In January the City Council banned smoking from common areas of apartment buildings and condominiums throughout Santa Monica. The law went into effect in February, though in my building the signs didn’t go up until July. (Apparently there was a sudden shortage of sign makers.)
The ordinance allows victims of secondhand smoke to file for a court injunction or collect $100 in damages. If the art of politics is epitomized when all sides feel slightly dissatisfied, this law could be called artful.
Smokers aren’t happy because their smoking is restricted. (As my niece says, “Duh.”) Recently, at my apartment building there were two instances of a non-smoker (they prefer “clean air advocates”) asking a smoker to comply with the new law. In one, the female non-smoker was called “a Nazi,” while in the other, the male was told to perform an act upon himself, which I believe is anatomically impossible.
First of all, whether it’s the smoking debate, or health care town hall meetings, can we all agree to save the Nazi references for real Nazis? Calling someone who objects to secondhand smoke a Nazi is despicable given the horrors inflicted by the regime. (That is, unless you believe Mel Gibson’s father.)
The same for the term “fascist.” I have a friend of 30 years who’s in need of anger management but shall remain nameless (M.H.). He screamed that I was a fascist because I supported the smoking ban, which apparently puts me in the same league as Benito Mussolini.
The clean air advocates are also disappointed. To prosecute they must give the smoker written notice, which may be a little difficult when being called a Nazi or told to screw oneself. And who can afford a day in court in hopes of getting a whopping $100? (Then again, if you could bring a bunch of smokers simultaneously, you might have a cottage industry.)
The law allows for a designated smoking area 20 feet away from non-smokers. Our management said that no one has asked for it, and besides, “We have bigger fish to fry, like California’s unemployment.” (To which I could only scratch my head in bewilderment.)
To be fair, in framing the law the council had to juggle constituencies. The Rent Control Board didn’t want landlords to use smoking violations as grounds for eviction. (Would a landlord do that just to get fair market rent?) And the council didn’t want to involve the police as they might have more important things to do than arrest a cigar smoker. (Although, on the other hand … )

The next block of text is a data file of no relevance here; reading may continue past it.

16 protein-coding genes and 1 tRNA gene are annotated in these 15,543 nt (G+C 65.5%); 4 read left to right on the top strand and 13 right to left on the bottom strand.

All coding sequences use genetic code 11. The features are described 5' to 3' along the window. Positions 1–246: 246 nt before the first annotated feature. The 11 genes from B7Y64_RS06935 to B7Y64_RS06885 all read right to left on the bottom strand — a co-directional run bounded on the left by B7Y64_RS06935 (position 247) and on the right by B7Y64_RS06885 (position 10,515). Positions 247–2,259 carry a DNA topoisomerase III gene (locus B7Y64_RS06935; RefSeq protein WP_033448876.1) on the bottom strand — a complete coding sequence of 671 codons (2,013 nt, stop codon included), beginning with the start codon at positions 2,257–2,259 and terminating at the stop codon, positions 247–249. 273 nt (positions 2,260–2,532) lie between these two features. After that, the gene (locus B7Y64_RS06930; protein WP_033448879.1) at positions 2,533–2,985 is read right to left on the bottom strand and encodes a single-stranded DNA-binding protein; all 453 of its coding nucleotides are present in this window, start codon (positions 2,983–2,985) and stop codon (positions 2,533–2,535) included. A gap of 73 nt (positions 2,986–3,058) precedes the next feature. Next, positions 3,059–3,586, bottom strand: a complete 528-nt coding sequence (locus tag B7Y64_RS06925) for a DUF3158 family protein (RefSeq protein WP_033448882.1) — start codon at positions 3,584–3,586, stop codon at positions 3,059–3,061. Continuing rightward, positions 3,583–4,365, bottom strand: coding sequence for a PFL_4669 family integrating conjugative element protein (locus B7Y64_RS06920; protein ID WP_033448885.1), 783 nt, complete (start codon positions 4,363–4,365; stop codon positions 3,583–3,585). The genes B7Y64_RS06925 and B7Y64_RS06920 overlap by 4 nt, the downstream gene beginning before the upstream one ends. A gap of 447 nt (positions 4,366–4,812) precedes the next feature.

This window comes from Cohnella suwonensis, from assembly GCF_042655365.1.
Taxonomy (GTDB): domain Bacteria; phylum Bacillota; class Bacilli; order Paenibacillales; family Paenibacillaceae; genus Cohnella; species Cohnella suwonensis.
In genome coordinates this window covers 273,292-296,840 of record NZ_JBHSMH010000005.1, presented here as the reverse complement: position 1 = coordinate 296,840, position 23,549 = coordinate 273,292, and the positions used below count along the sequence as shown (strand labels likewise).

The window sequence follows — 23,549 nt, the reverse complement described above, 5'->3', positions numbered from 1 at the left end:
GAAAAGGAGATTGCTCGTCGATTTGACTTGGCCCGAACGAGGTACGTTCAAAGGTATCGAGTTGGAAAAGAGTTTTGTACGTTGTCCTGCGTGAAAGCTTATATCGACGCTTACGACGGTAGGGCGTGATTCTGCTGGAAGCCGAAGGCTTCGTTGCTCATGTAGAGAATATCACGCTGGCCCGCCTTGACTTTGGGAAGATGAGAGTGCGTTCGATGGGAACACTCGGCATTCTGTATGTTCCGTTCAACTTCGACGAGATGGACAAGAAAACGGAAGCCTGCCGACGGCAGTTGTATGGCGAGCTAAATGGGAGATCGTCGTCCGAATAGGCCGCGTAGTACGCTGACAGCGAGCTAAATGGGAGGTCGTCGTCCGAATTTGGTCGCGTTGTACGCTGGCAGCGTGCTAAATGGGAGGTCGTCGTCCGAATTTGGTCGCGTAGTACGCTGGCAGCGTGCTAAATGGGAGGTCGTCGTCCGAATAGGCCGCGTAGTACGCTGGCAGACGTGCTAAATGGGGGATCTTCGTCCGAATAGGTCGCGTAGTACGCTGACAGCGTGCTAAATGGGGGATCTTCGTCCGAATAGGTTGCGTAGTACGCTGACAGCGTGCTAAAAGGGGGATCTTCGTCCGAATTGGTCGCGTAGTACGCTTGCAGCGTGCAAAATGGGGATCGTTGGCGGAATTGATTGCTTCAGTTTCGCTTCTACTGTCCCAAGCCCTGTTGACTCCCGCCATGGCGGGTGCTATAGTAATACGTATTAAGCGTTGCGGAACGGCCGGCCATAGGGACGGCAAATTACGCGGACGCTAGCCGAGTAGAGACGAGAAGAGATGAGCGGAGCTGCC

Clearly, if cigarettes were introduced today, they’d never get FDA approval. There are thousands of chemicals in each cigarette, including: benzene, pesticides, formaldehyde, arsenic, ammonia, carbon monoxide, hydrogen cyanide, and, my personal fave, polonium-210, the radioactive element that the Russians used to kill spies.
I actually feel compassion for smokers. Most begin in their teens and quitting, after years of smoking, is obviously not easy. Take Patrick Swayze, who’s courageously battling cancer. Following hopeful, new treatments, recent photos show that he’s put on weight. And yet, he’s holding a cigarette in his hand. Or, President Obama, who beat the Hillary Clinton machine but can’t beat the Marlboro Man (or Rush Limbaugh, who’s toxic in a different way).
The new law requires that landlords give residents written notice of the ordinance and post signs on the property. (Ours are 8-by-13-inches wide, not exactly eye-grabbers.) According to my unscientific survey (my e-mail address book) compliance is a bit spotty. City Attorney Adam Radinsky of the Consumer Protection Unit explains logically that it takes time. But go to Main Street on any weekend, or to the Santa Monica Pier during the Twilight Dance Series, and you might wonder what the definition of “takes time” really is.
Curiously, even smokers don’t like smoke. Many go out on their balcony to light up. That’s great, unless you’re on the balcony next door. As the U.S. surgeon general says, “There is no risk-free level of exposure to secondhand smoke.”
While I jokingly suggest that the council has “passed the butt,” I readily admit that I have no easy answers. (I’m happy if I have easy questions.) Lately, some residents in my building have mutually agreed upon hours when the smoker smokes and the neighbor shuts his/her windows. That seems almost too civilized.
Hopefully, technology may help. Type in your browser “electronic cigarettes” and see for yourself. Unfortunately they’re getting poor health reviews from the FDA though maybe the science will improve. In the meantime the city of Calabasas adopted an ordinance that creates smoking-permitted and non-smoking units and separates the two.
By all accounts the Calabasas system seems to be working well. If a program like this ultimately becomes a viable compromise, I just hope no one calls it a Nazi scheme. Then again, I probably wouldn’t be all that surprised if they do.
Jack can be reached at Jackneworth@yahoo.com.